Improve your Research Profile (3): Getting savvy about data sources & metrics

The third in an 8-part series on improving your research profile, reputation and impact. Gives you a "crash course" on data sources and metrics for citation impact.

This presentation is part of an 8-part series that I created in my role as Staff Development Lead at Middlesex University (see: Supportive, inclusive & collaborative research cultures). The series is comprised of three key parts:

All you ever wanted to know about...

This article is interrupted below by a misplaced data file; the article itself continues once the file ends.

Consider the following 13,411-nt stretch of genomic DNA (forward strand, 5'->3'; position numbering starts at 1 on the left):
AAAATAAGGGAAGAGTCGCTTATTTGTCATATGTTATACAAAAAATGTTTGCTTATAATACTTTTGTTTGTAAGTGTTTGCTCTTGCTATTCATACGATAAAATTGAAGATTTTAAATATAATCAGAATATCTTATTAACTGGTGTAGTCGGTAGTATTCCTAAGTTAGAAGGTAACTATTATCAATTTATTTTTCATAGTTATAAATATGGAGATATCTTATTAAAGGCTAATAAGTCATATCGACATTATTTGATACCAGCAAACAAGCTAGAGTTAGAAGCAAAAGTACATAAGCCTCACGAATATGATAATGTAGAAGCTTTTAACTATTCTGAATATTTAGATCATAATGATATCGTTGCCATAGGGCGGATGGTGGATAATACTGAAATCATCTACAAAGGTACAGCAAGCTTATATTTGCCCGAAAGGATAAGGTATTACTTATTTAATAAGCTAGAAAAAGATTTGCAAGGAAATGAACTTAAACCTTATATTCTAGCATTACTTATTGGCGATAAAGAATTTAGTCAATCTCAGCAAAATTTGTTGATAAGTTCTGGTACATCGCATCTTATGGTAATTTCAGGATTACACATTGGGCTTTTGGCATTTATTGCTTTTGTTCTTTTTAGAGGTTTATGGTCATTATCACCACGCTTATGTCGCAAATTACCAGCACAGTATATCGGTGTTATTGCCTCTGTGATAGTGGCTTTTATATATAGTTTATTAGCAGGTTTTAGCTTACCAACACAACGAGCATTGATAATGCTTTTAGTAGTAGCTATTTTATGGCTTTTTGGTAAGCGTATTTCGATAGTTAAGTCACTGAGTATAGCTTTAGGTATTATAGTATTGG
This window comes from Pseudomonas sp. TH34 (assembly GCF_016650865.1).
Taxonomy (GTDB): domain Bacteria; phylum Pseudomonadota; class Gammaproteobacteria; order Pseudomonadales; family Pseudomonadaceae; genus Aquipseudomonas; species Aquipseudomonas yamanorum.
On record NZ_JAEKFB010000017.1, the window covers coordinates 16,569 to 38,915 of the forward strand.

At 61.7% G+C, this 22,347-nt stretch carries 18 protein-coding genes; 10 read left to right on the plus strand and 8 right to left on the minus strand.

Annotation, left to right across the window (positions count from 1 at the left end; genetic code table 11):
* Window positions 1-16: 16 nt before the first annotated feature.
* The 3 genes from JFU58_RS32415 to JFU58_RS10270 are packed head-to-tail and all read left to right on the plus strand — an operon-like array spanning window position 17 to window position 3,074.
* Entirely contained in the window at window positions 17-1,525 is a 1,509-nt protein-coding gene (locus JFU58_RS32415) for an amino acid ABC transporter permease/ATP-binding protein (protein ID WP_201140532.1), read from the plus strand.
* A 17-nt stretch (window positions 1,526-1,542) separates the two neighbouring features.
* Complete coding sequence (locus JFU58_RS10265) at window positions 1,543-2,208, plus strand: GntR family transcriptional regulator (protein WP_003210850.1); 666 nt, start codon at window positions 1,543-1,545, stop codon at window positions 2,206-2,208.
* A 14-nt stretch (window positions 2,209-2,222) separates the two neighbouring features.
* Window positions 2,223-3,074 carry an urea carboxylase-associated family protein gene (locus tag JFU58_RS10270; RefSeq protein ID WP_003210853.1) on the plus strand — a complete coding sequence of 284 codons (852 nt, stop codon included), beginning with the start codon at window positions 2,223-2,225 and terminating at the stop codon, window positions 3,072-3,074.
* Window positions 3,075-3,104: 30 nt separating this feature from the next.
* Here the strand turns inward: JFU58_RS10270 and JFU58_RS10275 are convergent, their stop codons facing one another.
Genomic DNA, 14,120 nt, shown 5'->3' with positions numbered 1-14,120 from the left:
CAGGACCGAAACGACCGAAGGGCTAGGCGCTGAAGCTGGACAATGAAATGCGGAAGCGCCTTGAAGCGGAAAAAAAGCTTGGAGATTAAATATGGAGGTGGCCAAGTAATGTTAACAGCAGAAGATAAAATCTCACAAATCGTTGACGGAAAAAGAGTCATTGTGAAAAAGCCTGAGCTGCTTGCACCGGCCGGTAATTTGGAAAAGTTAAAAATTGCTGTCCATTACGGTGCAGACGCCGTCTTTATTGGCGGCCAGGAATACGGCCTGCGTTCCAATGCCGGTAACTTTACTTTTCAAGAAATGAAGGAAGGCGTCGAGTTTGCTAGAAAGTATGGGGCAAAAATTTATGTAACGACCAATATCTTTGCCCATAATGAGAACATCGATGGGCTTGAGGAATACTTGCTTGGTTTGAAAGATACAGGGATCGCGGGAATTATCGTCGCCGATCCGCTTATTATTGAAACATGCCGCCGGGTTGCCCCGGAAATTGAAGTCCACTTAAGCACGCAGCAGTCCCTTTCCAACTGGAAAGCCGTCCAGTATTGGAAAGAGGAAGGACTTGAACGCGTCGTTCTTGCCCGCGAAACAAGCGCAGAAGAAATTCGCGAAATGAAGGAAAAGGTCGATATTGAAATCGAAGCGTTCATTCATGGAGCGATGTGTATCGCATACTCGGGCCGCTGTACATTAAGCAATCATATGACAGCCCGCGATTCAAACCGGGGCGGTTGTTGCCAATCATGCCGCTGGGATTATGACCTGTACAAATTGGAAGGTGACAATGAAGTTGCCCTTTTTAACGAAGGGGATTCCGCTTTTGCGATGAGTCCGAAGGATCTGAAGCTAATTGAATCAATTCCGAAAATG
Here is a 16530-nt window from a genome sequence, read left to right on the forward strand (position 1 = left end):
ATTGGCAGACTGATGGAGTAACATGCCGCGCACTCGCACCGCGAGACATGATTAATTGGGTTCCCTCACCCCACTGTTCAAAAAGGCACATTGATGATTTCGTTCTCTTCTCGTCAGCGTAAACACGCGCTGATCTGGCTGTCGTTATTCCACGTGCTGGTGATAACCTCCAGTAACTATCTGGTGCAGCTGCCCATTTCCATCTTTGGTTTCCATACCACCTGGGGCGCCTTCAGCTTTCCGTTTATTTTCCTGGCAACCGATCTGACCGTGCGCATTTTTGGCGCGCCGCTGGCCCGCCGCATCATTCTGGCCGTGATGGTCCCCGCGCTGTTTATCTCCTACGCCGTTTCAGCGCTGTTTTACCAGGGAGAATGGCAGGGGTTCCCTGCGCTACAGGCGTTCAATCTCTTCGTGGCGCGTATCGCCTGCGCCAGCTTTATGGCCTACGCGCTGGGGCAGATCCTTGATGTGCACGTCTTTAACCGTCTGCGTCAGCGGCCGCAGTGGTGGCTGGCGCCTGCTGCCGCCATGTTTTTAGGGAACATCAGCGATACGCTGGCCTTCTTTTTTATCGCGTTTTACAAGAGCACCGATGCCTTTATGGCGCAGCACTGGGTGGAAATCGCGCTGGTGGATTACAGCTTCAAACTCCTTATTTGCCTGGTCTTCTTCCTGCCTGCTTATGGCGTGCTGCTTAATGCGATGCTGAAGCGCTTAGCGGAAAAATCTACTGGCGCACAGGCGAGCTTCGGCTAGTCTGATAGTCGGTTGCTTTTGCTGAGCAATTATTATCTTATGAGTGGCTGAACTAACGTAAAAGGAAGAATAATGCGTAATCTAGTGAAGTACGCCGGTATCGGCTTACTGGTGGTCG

This third presentation will take you on a crash course about data sources and metrics for citation analysis. After watching it you'll know more about citation analysis than 99% of the academics ;-). I will explain how different data sources and different research metrics paint a very different picture of research performance across disciplines and why is it so important to be aware of these differences.

I will also argue that metrics are not inherently evil. Academics often compare an idealist version of peer review (informed, dedicated, unbiased experts) with a reductionist version of metrics (Web of Science h-index or citations). A metrics-informed peer-review process might in fact be helpful to counteract the gender/ethnic/language/disciplinary biases in peer review. Watch the presentation to find out more.

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Other posts in this series